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A Passover Lesson With Reb Moshe

courtesy of Alan D. Busch

courtesy of Alan D. Busch

"The Beginning of Wisdom is The Fear of G-d"

There are many smart, well-educated perhaps even brilliant folks who can recite their book learning verse by verse but,
of wisdom, they've none. The reason is simple: to possess wisdom, one must yield to a power greater than oneself.

"Whence come my blessings?" A man possessed of no wisdom does not ask this question.

"Portrait of A Consummate Teacher"

I am neither a talmid of Reb Moshe nor did I attend school in his inner world within which its inhabitants speak a very different language although it does sound very much like English.

I have, however, attended his classes in Chumash and Talmud through the years and am happy to report some progress when occasionally I find my head swimming in a substantial pond of new ideas, and I leave with a clearer understanding of whatever it was I hadn't understood as well before.

It’s an experience that began, I suppose, when I was finally curious enough to peer through the window of the beis medrash. Though the insiders welcomed me with the warmest of smiles and an unrivaled hospitality, it is nobody's fault other than my own when on rare occasions I feel very much still the outsider.

Reb Moshe speaks without benefit of any notes. His casual manner is reflected at times in what turns out to be an illusory unpreparedness. Let's be clear, Reb Moshe is always prepared. The question that sometimes taxes him is the choice of subjects about which to give shiur.

Drawing from an encyclopedic command of primary resource material in his head and supported by a stack of open books, Reb Moshe is the consummate teacher: thoughtful in his speech, attentive to any and all questions and always measured in his response.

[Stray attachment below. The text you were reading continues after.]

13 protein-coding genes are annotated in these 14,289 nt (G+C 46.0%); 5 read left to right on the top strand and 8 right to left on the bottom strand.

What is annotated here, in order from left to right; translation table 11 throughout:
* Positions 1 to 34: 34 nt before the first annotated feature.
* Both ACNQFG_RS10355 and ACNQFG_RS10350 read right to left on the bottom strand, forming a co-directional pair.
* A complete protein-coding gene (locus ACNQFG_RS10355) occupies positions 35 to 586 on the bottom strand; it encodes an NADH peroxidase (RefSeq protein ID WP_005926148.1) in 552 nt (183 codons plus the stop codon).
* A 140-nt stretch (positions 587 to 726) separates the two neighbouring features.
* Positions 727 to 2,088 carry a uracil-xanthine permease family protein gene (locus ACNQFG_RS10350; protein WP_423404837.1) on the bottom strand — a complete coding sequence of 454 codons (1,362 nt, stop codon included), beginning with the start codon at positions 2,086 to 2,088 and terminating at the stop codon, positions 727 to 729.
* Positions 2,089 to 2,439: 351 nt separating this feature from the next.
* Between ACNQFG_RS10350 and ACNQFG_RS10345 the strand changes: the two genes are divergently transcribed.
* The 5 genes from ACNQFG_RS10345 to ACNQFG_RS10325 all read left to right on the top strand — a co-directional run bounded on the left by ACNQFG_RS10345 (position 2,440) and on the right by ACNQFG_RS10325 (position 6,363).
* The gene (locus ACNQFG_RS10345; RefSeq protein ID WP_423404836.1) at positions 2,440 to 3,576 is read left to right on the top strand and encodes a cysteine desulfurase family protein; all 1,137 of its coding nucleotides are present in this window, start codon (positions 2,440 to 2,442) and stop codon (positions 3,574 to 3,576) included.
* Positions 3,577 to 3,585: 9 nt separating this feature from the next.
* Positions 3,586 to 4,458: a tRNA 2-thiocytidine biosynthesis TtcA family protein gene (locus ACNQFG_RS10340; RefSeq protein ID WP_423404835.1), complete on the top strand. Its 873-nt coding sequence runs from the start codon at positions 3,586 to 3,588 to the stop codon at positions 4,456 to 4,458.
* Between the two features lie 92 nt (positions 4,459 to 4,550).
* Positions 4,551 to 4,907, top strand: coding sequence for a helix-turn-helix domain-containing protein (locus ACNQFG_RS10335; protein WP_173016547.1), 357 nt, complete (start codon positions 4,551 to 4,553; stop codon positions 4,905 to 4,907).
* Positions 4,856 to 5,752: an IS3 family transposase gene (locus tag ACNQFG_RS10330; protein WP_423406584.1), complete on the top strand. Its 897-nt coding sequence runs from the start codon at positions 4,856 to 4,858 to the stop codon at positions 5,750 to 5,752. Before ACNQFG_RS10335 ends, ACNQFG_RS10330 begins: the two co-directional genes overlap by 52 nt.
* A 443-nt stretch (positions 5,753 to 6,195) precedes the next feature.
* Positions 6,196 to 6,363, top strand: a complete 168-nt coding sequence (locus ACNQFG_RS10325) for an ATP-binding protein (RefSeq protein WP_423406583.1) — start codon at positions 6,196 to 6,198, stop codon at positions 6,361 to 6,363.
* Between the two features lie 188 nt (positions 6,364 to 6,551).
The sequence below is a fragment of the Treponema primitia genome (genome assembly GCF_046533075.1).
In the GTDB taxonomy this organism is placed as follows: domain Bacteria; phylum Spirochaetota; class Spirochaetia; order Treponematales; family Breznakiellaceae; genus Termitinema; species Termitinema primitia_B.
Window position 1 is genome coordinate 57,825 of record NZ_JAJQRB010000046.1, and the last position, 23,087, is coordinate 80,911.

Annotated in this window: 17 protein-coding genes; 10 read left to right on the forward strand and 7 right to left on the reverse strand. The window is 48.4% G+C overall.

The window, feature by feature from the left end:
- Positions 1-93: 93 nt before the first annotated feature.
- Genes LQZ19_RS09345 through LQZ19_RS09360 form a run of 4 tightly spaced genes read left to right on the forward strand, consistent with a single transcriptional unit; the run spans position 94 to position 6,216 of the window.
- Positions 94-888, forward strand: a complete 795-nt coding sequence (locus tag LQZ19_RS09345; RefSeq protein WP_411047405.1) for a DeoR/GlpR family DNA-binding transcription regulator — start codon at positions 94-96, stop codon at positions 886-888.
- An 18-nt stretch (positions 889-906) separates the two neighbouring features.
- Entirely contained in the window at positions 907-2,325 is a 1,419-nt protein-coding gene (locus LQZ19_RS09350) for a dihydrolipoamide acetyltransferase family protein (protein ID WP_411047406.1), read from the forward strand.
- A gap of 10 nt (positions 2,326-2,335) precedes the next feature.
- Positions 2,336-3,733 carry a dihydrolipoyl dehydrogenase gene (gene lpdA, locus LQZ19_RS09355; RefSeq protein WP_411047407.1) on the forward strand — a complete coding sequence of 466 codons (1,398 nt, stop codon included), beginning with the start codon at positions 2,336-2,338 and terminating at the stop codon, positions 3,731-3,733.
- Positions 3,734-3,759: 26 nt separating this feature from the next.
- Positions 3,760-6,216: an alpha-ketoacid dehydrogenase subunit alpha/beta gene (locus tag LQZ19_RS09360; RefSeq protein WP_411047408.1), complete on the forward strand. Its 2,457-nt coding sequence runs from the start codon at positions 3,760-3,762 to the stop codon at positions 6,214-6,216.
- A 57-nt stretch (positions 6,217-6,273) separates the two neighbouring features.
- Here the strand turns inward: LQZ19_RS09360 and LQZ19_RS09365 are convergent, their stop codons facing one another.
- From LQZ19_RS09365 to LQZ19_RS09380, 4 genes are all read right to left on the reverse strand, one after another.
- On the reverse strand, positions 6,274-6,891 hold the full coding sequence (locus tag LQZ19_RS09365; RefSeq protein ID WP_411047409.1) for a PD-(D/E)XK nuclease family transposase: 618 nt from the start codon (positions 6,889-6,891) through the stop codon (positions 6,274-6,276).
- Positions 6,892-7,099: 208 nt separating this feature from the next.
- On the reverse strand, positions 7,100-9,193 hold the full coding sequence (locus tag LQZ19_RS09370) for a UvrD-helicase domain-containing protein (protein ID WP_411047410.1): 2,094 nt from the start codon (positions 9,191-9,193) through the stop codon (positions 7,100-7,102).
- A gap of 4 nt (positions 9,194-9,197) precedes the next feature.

Ever mindful to adapt the technical level of his language appropriately when there is a mix of students in class and always allowing those students taking notes enough time to catch up with his last thought, Reb Moshe's pedagogy is an eclectic blend of "Hanoch le'nar al pi darko"-"Train up a child in the way he should go", (Book of Proverbs, 22:6) and simple courtesy.

I've watched him do this many times, and I stress it here because I believe it speaks to the kind of person he is.

Of the many expressions of praise I could recite on his behalf, I think the most important may be that Reb Moshe is comfortable with saying "I don't know". Here is a man with an encyclopedic command of Torah who enjoys a world-wide reputation as a Torah giant in our generation, but is as approachable as Everyman.

He speaks in very plain terms and without pretense. His varied facial expressions are priceless. He pauses every now and then right in the middle of a sentence for what may be as long as fifteen seconds while he searches out his next word or rabbinic citation.

He is a passionate man within whom the "aish ha kodesh", the holy flame, burns intensely. His goal: to bring Jews from all walks of life closer to Torah which, is to say, G-d.